An entire contract is one the consideration of which is entire on both sides. The entire fulfillment of the promise by either is a condition precedent to the fulfillment of any part of the promise by the other. Whenever, therefore, there is a contract to pay the gross sum for a certain and definite consideration, the contract is entire. A severable contract is one the consideration of which is, by its terms, susceptible of apportionment on either side, so as to correspond to the unascertained consideration on the other side, as a contract to pay a person the worth of his services so long as he will do certain work; or to give a certain price for every bushel of so much corn as corresponds to a sample. Potter v. Potter, 43 Or. 149, 72 Pac. 702; Telephone Co. v. Root (Pa.) 4 Atl. 829; Horseman v. Horseman, 43 Or. 83, 72 Pac. <198; Norrington v. Wright (C. C.) 5 Fed. 771; Dowlev v. Schiller (Com. PI.) 13 N. Y. Supp. r>r>2: Osgood v. Bander, 75 Iowa, 550, 39 N. W. S87, 1 L. R. A. 055. Where a contract consists of many parts, which may be considered^ as parts of one whole, the contract is entire. When the parts may be considered as so many distinct contracts, entered into at one time, and expressed in the same instrument, but not thereby made one contract, the contract is a separable contract. But. if the consideration of the contract is single and entire, the contract must be held to be entire, although the subject of the contract may consist of several distinct and wholly independent items. 2 Tars. Cont. 517.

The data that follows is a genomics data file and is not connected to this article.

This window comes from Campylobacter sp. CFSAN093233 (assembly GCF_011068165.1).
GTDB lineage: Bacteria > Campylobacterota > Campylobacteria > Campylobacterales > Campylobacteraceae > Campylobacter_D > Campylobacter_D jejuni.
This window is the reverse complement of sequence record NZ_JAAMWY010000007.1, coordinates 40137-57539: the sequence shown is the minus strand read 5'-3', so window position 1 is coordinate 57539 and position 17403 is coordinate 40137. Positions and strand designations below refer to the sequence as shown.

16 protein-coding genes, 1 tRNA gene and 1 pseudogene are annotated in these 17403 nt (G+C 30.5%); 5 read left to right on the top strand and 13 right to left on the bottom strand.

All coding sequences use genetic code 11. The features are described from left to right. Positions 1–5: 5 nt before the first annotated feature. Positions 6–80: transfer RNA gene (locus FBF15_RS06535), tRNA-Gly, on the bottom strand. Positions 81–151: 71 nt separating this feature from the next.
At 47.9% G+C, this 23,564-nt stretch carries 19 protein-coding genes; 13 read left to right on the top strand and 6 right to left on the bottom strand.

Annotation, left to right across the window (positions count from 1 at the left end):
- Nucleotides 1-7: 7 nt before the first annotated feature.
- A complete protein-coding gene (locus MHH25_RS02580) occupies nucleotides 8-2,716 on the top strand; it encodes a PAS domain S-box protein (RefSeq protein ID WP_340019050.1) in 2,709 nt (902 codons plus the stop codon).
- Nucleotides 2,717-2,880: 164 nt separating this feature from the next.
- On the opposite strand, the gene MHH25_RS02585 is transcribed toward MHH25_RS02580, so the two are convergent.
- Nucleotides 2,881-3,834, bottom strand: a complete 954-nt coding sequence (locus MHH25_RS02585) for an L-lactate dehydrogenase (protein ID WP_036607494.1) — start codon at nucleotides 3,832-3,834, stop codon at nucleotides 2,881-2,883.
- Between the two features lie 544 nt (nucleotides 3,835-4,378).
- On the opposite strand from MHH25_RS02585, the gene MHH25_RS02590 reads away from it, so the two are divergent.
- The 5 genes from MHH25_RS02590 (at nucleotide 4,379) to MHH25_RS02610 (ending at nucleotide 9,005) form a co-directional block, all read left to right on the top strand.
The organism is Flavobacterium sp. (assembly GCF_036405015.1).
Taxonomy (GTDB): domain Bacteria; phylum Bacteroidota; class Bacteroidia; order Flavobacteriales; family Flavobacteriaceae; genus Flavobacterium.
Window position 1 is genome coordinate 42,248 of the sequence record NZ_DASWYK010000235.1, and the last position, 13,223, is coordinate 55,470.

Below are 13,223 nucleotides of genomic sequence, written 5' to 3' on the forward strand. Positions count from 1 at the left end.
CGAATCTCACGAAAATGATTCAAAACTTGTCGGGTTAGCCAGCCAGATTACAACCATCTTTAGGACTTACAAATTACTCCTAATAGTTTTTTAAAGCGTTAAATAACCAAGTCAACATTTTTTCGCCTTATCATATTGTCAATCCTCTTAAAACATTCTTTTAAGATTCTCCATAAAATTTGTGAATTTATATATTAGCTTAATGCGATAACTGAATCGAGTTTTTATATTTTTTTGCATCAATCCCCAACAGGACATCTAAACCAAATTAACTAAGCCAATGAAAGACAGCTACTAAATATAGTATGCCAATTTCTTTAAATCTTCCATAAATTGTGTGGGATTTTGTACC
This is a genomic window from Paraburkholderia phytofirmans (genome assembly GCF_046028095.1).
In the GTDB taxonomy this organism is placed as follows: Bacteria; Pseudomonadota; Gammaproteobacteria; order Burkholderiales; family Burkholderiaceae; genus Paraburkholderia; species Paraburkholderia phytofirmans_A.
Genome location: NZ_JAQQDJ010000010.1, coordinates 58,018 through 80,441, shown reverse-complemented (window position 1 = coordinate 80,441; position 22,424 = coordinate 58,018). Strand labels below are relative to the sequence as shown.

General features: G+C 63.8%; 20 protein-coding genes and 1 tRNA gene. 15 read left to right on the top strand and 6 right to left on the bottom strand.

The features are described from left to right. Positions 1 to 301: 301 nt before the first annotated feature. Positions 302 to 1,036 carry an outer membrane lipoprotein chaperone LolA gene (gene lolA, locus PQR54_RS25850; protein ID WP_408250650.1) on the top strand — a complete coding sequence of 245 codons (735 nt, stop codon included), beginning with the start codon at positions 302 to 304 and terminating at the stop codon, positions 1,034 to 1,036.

Lay corporations are classified as “eleemosynary” and “civil;” the former being such as are created for the distribution of alms or for the administration of charities or for purposes falling under the description of “charitable” in its widest sense, including hospitals, asylums, and colleges; the latter being organized for the facilitating of business transactions and the profit or advantage of the members. 1 Bl. Comm. 471; Dartmouth College v. Woodward, 4 Wheat. 660, 4 L. Ed. 029. In the law of Louisiana, the term “civil” as applied to corporations, is used in a different sense, being contrasted with “religious.” Civil corporations are those which relate to temporal police; such are the corporations of the cities, the companies for the advancement of commerce and agriculture, literary societies, colleges or universities founded for the instruction of youth, and the like. Religious corporations are those whose establishment relates only to religion; such are the congregations of the different religious persuasions. Civ. Code La. art. 431
One who, having recovered a judgment against the debtor for his debt or claim, has also caused an execution to be issued thereon.